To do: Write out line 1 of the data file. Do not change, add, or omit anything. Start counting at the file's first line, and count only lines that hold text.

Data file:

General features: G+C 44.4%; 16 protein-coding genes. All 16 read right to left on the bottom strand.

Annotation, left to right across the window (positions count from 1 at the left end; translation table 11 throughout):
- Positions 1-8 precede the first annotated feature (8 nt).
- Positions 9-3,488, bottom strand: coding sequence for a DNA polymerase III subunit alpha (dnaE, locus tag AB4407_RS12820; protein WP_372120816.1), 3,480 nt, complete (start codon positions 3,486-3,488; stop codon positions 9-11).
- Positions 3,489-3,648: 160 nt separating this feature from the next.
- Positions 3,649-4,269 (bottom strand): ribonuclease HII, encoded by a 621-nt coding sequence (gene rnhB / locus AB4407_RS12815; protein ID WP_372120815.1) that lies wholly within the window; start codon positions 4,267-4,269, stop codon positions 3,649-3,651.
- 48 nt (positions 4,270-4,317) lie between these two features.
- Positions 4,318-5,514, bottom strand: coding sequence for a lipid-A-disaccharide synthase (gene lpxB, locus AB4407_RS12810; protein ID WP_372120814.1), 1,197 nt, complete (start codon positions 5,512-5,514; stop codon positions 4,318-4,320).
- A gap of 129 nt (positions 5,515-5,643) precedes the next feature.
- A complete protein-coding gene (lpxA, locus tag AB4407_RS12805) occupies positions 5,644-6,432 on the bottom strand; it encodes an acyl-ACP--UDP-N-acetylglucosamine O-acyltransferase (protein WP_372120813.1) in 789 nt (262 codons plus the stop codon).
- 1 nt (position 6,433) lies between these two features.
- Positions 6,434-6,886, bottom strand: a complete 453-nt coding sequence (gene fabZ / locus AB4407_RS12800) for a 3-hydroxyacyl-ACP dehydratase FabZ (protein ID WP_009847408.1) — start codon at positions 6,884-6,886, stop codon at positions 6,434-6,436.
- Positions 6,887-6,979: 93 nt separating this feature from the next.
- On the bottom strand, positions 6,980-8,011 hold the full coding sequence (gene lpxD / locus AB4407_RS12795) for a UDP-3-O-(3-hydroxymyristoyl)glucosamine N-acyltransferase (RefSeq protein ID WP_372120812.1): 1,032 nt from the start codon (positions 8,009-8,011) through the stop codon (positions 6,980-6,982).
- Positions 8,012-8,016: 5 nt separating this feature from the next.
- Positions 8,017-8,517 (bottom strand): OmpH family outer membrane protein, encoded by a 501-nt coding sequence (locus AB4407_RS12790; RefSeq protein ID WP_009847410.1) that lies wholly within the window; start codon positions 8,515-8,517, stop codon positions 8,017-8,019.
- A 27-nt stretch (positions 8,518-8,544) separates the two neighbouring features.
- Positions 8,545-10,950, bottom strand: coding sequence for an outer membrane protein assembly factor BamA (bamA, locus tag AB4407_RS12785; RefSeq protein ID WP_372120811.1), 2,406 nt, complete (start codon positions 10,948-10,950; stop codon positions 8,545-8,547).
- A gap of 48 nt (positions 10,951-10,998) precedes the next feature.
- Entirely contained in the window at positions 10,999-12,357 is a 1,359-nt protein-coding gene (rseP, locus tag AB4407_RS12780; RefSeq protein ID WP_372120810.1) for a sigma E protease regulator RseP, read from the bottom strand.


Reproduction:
General features: G+C 44.4%; 16 protein-coding genes. All 16 read right to left on the bottom strand.